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Hard bed on the floor last night – at Honke Bankyu they laid down two futons each, but here we just had the one, and it felt marginally better than sleeping on a thick carpet.

Temple-viewing and travelling filled our day today. We began with breakfast in the hotel dining room – we were the first to front up, just before 7am – a Western-style breakfast for Carol and a Japanese-style one for me. Then we left our packed bags at the counter and walked the short distance to the main temple complex of Tosho-gu.

The shrine (and other shrines in the Nikko temple area) is surrounded by a beautiful forest of tall, straight cypresses, and the interconnecting roads and paths are lined with mossy stone walls of fitted blocks that reminded me of the Aztecs. We arrived at the Ishidorii, a huge stone torii, at the 8am opening time and already a queue was forming at the ticket office, but despite huge packs of schoolchildren and groups of tourists led by flag-bearing tour guides, it wasn’t really as packed out as we had expected for a weekend. Several large and ornate gates were under scaffolding unfortunately (there’s a lot of renovation going on in preparation for the 2020 Olympics) but it was still an impressive and otherworldly place, and the building decoration intricate and colourful.

Something that really struck me is how much of the thriving business Japanese Buddhism is. Almost every possibility is exploited for cash, whether it’s the trinket and charm stalls (some within the shrines themselves), the boxes in front of every image so the faithful can throw in coins before bowing, clapping hands and wishing (sorry, praying), and of course the entrance fees. There was a separate entrance fee for each shrine because, apparently, the temples all can’t agree on a one ticket system.

It’s like a superstition theme park – at one shrine, there were places where people wrote wishes on little white stones and piled them on rocks; a space where people had written on wooden love hearts and thrown them in a pile; and at the huge Rinno-ji temple, in the process of being rebuilt, you could write on wooden tiles to be placed inside the restored roof. In every case of course, for a fee – because wishes ain’t free; and the coins are being raked in. Do all these people really think that these millions of purchased wishes make a difference to anyone’s lives? Humans are a funny lot.

Behind the Tosho-gu complex, up steep stone stairs, was the Okumiya, the tomb of Ieyasu, who established the Tokugawa shogunate and died in 1617 – the first shogun. A beautiful, solemn spot among the tall pines which was in lovely contrast to the more gaudy temples below. He was quite a warrior and general, but lamented the fact that he got so fat later in life that he couldn’t get on his horse… I’m currently reading about him in the book Samurai William: The Englishman Who Opened Japan by Giles Milton, which is an enjoyable read.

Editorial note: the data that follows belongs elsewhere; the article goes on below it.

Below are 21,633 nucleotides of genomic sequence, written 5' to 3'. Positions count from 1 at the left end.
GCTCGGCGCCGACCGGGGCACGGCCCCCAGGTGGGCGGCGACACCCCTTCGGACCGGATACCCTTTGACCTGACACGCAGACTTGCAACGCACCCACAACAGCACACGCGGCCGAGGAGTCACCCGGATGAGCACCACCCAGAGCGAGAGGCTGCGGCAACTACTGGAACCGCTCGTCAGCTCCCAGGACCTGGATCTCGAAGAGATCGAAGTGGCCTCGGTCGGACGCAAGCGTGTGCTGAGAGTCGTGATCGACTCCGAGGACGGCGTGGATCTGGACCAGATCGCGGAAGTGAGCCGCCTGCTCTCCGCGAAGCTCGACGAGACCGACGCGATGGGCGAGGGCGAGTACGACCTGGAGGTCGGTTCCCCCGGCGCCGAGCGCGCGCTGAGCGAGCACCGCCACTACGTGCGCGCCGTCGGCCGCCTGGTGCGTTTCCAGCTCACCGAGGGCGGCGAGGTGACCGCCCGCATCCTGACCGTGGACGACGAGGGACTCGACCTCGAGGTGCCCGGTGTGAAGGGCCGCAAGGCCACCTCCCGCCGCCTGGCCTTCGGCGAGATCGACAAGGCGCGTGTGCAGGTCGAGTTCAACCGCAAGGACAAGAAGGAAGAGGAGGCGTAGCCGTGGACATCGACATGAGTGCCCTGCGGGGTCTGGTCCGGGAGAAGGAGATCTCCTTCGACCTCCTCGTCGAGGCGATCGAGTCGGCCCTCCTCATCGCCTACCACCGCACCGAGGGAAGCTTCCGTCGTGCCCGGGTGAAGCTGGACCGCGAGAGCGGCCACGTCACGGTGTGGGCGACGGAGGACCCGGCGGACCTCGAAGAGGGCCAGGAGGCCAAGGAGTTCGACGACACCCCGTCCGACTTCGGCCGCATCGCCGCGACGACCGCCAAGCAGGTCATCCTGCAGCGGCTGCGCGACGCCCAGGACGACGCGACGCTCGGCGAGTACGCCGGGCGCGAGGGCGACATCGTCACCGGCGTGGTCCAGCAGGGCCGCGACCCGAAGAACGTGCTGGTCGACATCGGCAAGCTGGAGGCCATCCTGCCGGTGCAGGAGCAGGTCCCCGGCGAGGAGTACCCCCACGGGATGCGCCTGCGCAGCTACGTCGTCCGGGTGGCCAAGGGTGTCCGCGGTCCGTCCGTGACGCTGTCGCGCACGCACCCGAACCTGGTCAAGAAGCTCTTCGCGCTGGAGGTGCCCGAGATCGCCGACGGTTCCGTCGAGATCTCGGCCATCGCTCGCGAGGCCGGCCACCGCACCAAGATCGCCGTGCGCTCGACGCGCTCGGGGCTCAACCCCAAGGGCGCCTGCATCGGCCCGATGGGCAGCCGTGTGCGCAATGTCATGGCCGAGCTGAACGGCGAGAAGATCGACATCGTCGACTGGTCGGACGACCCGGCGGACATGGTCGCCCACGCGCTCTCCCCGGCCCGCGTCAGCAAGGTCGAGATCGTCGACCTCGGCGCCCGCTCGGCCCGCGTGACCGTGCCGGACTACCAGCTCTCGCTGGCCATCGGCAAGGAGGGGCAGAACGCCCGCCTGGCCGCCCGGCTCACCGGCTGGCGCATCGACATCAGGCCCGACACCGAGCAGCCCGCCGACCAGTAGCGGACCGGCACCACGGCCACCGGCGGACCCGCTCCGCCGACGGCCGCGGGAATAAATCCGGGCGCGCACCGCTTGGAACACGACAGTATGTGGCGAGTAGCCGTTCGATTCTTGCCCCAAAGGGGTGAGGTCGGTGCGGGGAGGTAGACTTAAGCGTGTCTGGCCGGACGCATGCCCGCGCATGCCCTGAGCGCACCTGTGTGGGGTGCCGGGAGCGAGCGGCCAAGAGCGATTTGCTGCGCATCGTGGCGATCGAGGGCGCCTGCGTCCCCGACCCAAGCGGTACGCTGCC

After exploring the complex thoroughly, being sure to see things like the three wise monkeys carved on the sacred stables and a famous painted carving of a sleeping cat, we walked to the nearby Futarasan-jinja, the oldest of the shrines, then to the Taiyuan-byo, another beautiful spot and the resting place of Ieyasu’s grandson, who built most of the Toshu-gu in 1636.

Lastly, we visited the aforementioned Rinno-ji, which should be an astounding sight when the renovation and rebuilding is finished and the huge outer building surrounding it is dismantled. For now, there’s a picture of it on the outside. Inside, three eight metre tall gilded Buddha statues are on display behind transparent plastic sheeting. We could also walk up to the top of the surrounding building to see the roof construction work being done (and get a good view of the countryside).

The rest of the day, we took advantage of Japan’s excellent, clean, efficient rail system to get to Takayama – 570 kilometres, 334 minutes and 3 rail transfers from Nikko. Our only glitch during this journey was having to sit next to two sick, sniffing and coughing men on one leg of the trip. At least the guy next to me wore a mask but the man next to Carol (we were sitting in separate rows because the green car had been almost booked out) was just disgusting. So we decided to forgo our paid-for green car luxury to escape them and go back to the ‘cheap seats’. Using nasal spray, hand wipes and, this evening, antiseptic gargles, hopefully we’ve also escaped any travel-ruining lurgies!

We arrived in Takayama at 6:30pm, after dark, and found our hotel near the station. I went out by myself and, eventually, found vegetarian chow mien for Carol (from an Indian and Chinese place run by Indians speaking Japanese) and (excellent) katsu-don (pork cutlet and rice) for me, plus wine and beer from a supermarket. Lots of sheep-like tourists wandering about in this part of town, clogging up supermarket aisles looking confused!

Hard beds again tonight, despite being a normal hotel room with above-the-floor beds.

Travelling in Japan is so easy, I’m amazed I haven’t been here before now. We’re both having a fantastic trip.

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